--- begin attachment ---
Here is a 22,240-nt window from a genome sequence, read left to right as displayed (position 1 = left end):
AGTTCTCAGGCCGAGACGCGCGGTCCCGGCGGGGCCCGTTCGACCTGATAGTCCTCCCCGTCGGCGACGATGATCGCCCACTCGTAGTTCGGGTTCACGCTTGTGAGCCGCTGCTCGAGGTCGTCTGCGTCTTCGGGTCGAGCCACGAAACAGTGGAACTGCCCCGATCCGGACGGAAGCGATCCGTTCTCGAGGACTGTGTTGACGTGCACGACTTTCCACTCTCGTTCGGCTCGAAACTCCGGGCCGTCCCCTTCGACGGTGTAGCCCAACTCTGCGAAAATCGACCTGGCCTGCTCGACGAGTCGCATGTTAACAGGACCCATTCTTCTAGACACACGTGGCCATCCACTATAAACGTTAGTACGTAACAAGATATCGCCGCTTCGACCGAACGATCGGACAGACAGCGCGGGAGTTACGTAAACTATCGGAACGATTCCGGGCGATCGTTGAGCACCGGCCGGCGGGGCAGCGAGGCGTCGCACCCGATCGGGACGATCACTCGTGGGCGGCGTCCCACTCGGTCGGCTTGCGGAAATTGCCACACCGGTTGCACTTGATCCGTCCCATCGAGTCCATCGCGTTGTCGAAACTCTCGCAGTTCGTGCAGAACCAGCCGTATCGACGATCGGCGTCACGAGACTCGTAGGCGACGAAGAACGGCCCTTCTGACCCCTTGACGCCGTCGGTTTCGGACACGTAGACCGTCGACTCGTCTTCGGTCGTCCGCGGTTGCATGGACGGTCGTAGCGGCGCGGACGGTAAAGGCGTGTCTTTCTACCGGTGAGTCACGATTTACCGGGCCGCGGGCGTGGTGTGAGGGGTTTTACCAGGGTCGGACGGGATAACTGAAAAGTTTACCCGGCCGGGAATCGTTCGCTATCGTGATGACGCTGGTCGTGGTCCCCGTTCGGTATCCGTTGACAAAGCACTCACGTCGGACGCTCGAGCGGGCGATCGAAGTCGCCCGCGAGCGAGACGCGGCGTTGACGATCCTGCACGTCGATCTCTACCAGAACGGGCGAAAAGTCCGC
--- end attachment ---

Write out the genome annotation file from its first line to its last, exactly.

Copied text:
Here is a 22,240-nt window from a genome sequence, read left to right as displayed (position 1 = left end):
AGTTCTCAGGCCGAGACGCGCGGTCCCGGCGGGGCCCGTTCGACCTGATAGTCCTCCCCGTCGGCGACGATGATCGCCCACTCGTAGTTCGGGTTCACGCTTGTGAGCCGCTGCTCGAGGTCGTCTGCGTCTTCGGGTCGAGCCACGAAACAGTGGAACTGCCCCGATCCGGACGGAAGCGATCCGTTCTCGAGGACTGTGTTGACGTGCACGACTTTCCACTCTCGTTCGGCTCGAAACTCCGGGCCGTCCCCTTCGACGGTGTAGCCCAACTCTGCGAAAATCGACCTGGCCTGCTCGACGAGTCGCATGTTAACAGGACCCATTCTTCTAGACACACGTGGCCATCCACTATAAACGTTAGTACGTAACAAGATATCGCCGCTTCGACCGAACGATCGGACAGACAGCGCGGGAGTTACGTAAACTATCGGAACGATTCCGGGCGATCGTTGAGCACCGGCCGGCGGGGCAGCGAGGCGTCGCACCCGATCGGGACGATCACTCGTGGGCGGCGTCCCACTCGGTCGGCTTGCGGAAATTGCCACACCGGTTGCACTTGATCCGTCCCATCGAGTCCATCGCGTTGTCGAAACTCTCGCAGTTCGTGCAGAACCAGCCGTATCGACGATCGGCGTCACGAGACTCGTAGGCGACGAAGAACGGCCCTTCTGACCCCTTGACGCCGTCGGTTTCGGACACGTAGACCGTCGACTCGTCTTCGGTCGTCCGCGGTTGCATGGACGGTCGTAGCGGCGCGGACGGTAAAGGCGTGTCTTTCTACCGGTGAGTCACGATTTACCGGGCCGCGGGCGTGGTGTGAGGGGTTTTACCAGGGTCGGACGGGATAACTGAAAAGTTTACCCGGCCGGGAATCGTTCGCTATCGTGATGACGCTGGTCGTGGTCCCCGTTCGGTATCCGTTGACAAAGCACTCACGTCGGACGCTCGAGCGGGCGATCGAAGTCGCCCGCGAGCGAGACGCGGCGTTGACGATCCTGCACGTCGATCTCTACCAGAACGGGCGAAAAGTCCGC